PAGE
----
New York: Cecilia Tkaczyk not giving up election fight in NY 46 Senate District |

Democrat Cecilia Tkaczyk has appealed “hyper-technical mistakes” that invalidated more than 300 paper ballots cast in the race for the state’s 46th Senate District seat, her attorney said on Friday. Republican candidate George Amedore was expected to file a response to his opponent’s appeal by 4 p.m. Friday, but Amedore’s spokesman could not be reached for confirmation of that. Acting state Supreme Court Justice Guy Tomlinson on Dec. 18 certified Amedore the winner of the 46th Senate District race by a margin of just 37 votes, 63,141 to 63,104. The ruling was made public the following day, at which point Tkaczyk’s campaign indicated she would file an appeal. That appeal was filed Wednesday with the state Supreme Court Appellate Division, Third Department.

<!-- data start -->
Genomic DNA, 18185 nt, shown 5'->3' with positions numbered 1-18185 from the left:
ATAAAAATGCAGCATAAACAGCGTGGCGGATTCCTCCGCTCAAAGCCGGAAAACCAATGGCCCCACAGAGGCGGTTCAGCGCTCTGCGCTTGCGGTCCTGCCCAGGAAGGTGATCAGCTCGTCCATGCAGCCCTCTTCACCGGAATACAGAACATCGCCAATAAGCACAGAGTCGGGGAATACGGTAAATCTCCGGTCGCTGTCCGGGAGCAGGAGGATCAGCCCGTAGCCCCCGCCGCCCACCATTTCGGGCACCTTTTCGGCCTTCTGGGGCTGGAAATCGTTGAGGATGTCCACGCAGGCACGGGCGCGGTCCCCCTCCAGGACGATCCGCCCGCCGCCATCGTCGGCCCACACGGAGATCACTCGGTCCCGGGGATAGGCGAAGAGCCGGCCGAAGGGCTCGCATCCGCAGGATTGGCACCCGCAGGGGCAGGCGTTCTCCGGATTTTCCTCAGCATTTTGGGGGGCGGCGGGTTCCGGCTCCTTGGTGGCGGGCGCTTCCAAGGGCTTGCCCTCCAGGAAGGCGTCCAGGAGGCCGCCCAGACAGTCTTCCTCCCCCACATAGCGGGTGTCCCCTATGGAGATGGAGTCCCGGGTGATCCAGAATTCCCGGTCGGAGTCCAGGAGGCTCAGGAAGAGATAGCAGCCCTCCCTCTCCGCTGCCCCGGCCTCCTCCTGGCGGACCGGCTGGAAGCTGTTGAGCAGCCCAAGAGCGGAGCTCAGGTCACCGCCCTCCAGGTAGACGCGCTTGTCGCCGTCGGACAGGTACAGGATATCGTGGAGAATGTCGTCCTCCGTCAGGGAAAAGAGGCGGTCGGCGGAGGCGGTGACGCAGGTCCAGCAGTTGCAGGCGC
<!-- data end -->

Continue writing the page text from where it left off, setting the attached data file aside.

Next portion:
New York: Early Voting Option for New York State? |

Back in 2010 voters saw a major change as voting machines went from the lever over to the scanner. And now in Albany as we approach a new year, State Assembly Democrats including Speaker Sheldon Silver are talking about voting for another change in the way we run our elections. “Early voting” would start two weeks before the designated Election Day. That is similar to what Ohio, Florida, and other states now allow.

Australia: Swan on the attack over compulsory voting rethink | ABC News

Deputy Prime Minister Wayne Swan says the Queensland Government wants to scrap compulsory voting in order to stifle debate on public service job cuts. State Attorney-General Jarrod Bleijie has released a discussion paper on electoral reforms, including making voting at state elections voluntary. Australia is one of only around 20 democracies where voting is compulsory. Mr Swan says the “absolutely stunning” proposal is aimed at stopping voters having a say on the state’s decision to cut around 14,000 public service jobs.

Cyprus: Last-minute dash to register for elections | Cyprus Mail

Hundreds of Cypriots made last minute applications yesterday to become eligible to vote in next month’s presidential elections.